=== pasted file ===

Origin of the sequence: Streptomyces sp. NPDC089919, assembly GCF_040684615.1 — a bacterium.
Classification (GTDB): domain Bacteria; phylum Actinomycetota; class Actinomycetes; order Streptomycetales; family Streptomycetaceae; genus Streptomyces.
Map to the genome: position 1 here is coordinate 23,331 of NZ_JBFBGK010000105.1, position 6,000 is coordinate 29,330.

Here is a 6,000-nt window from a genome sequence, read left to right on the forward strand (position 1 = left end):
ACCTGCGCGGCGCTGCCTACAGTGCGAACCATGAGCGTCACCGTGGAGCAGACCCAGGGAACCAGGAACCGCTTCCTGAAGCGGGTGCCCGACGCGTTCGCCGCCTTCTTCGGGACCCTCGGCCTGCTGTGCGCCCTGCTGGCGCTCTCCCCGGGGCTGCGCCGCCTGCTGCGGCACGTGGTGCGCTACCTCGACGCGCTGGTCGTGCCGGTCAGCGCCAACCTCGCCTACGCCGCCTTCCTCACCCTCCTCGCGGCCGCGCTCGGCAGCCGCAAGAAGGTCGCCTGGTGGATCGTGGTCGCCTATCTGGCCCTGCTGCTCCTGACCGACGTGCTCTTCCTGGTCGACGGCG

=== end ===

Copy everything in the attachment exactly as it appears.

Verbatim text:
Origin of the sequence: Streptomyces sp. NPDC089919, assembly GCF_040684615.1 — a bacterium.
Classification (GTDB): domain Bacteria; phylum Actinomycetota; class Actinomycetes; order Streptomycetales; family Streptomycetaceae; genus Streptomyces.
Map to the genome: position 1 here is coordinate 23,331 of NZ_JBFBGK010000105.1, position 6,000 is coordinate 29,330.

Here is a 6,000-nt window from a genome sequence, read left to right on the forward strand (position 1 = left end):
ACCTGCGCGGCGCTGCCTACAGTGCGAACCATGAGCGTCACCGTGGAGCAGACCCAGGGAACCAGGAACCGCTTCCTGAAGCGGGTGCCCGACGCGTTCGCCGCCTTCTTCGGGACCCTCGGCCTGCTGTGCGCCCTGCTGGCGCTCTCCCCGGGGCTGCGCCGCCTGCTGCGGCACGTGGTGCGCTACCTCGACGCGCTGGTCGTGCCGGTCAGCGCCAACCTCGCCTACGCCGCCTTCCTCACCCTCCTCGCGGCCGCGCTCGGCAGCCGCAAGAAGGTCGCCTGGTGGATCGTGGTCGCCTATCTGGCCCTGCTGCTCCTGACCGACGTGCTCTTCCTGGTCGACGGCG